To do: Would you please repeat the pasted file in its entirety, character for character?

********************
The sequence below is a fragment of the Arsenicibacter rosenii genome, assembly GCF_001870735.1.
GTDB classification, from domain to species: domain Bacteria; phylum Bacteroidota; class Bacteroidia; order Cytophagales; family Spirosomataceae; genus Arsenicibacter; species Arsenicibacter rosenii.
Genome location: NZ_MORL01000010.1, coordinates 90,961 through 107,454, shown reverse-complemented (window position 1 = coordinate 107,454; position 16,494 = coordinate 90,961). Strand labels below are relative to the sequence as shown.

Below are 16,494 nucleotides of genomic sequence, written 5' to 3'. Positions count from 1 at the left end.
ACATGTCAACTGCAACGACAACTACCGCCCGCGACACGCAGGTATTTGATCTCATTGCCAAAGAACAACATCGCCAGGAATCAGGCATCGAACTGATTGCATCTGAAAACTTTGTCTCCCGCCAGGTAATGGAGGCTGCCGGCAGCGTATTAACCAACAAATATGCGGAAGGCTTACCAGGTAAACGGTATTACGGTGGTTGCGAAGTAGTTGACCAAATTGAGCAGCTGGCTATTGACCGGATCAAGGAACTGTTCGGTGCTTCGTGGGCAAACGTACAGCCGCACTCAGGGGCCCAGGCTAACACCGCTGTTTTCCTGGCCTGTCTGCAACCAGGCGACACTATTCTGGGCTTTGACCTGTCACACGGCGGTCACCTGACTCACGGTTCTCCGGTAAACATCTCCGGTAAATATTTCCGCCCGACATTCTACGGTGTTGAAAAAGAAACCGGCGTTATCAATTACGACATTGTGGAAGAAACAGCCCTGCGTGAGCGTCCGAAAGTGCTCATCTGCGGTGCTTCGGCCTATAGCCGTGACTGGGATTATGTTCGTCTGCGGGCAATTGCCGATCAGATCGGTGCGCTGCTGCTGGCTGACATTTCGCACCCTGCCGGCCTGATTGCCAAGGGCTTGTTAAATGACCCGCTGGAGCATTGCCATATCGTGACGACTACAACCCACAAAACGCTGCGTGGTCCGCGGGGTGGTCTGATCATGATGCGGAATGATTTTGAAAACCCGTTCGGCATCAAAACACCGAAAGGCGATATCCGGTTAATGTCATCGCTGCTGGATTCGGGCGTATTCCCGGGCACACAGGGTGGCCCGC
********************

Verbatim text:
The sequence below is a fragment of the Arsenicibacter rosenii genome, assembly GCF_001870735.1.
GTDB classification, from domain to species: domain Bacteria; phylum Bacteroidota; class Bacteroidia; order Cytophagales; family Spirosomataceae; genus Arsenicibacter; species Arsenicibacter rosenii.
Genome location: NZ_MORL01000010.1, coordinates 90,961 through 107,454, shown reverse-complemented (window position 1 = coordinate 107,454; position 16,494 = coordinate 90,961). Strand labels below are relative to the sequence as shown.

Below are 16,494 nucleotides of genomic sequence, written 5' to 3'. Positions count from 1 at the left end.
ACATGTCAACTGCAACGACAACTACCGCCCGCGACACGCAGGTATTTGATCTCATTGCCAAAGAACAACATCGCCAGGAATCAGGCATCGAACTGATTGCATCTGAAAACTTTGTCTCCCGCCAGGTAATGGAGGCTGCCGGCAGCGTATTAACCAACAAATATGCGGAAGGCTTACCAGGTAAACGGTATTACGGTGGTTGCGAAGTAGTTGACCAAATTGAGCAGCTGGCTATTGACCGGATCAAGGAACTGTTCGGTGCTTCGTGGGCAAACGTACAGCCGCACTCAGGGGCCCAGGCTAACACCGCTGTTTTCCTGGCCTGTCTGCAACCAGGCGACACTATTCTGGGCTTTGACCTGTCACACGGCGGTCACCTGACTCACGGTTCTCCGGTAAACATCTCCGGTAAATATTTCCGCCCGACATTCTACGGTGTTGAAAAAGAAACCGGCGTTATCAATTACGACATTGTGGAAGAAACAGCCCTGCGTGAGCGTCCGAAAGTGCTCATCTGCGGTGCTTCGGCCTATAGCCGTGACTGGGATTATGTTCGTCTGCGGGCAATTGCCGATCAGATCGGTGCGCTGCTGCTGGCTGACATTTCGCACCCTGCCGGCCTGATTGCCAAGGGCTTGTTAAATGACCCGCTGGAGCATTGCCATATCGTGACGACTACAACCCACAAAACGCTGCGTGGTCCGCGGGGTGGTCTGATCATGATGCGGAATGATTTTGAAAACCCGTTCGGCATCAAAACACCGAAAGGCGATATCCGGTTAATGTCATCGCTGCTGGATTCGGGCGTATTCCCGGGCACACAGGGTGGCCCGC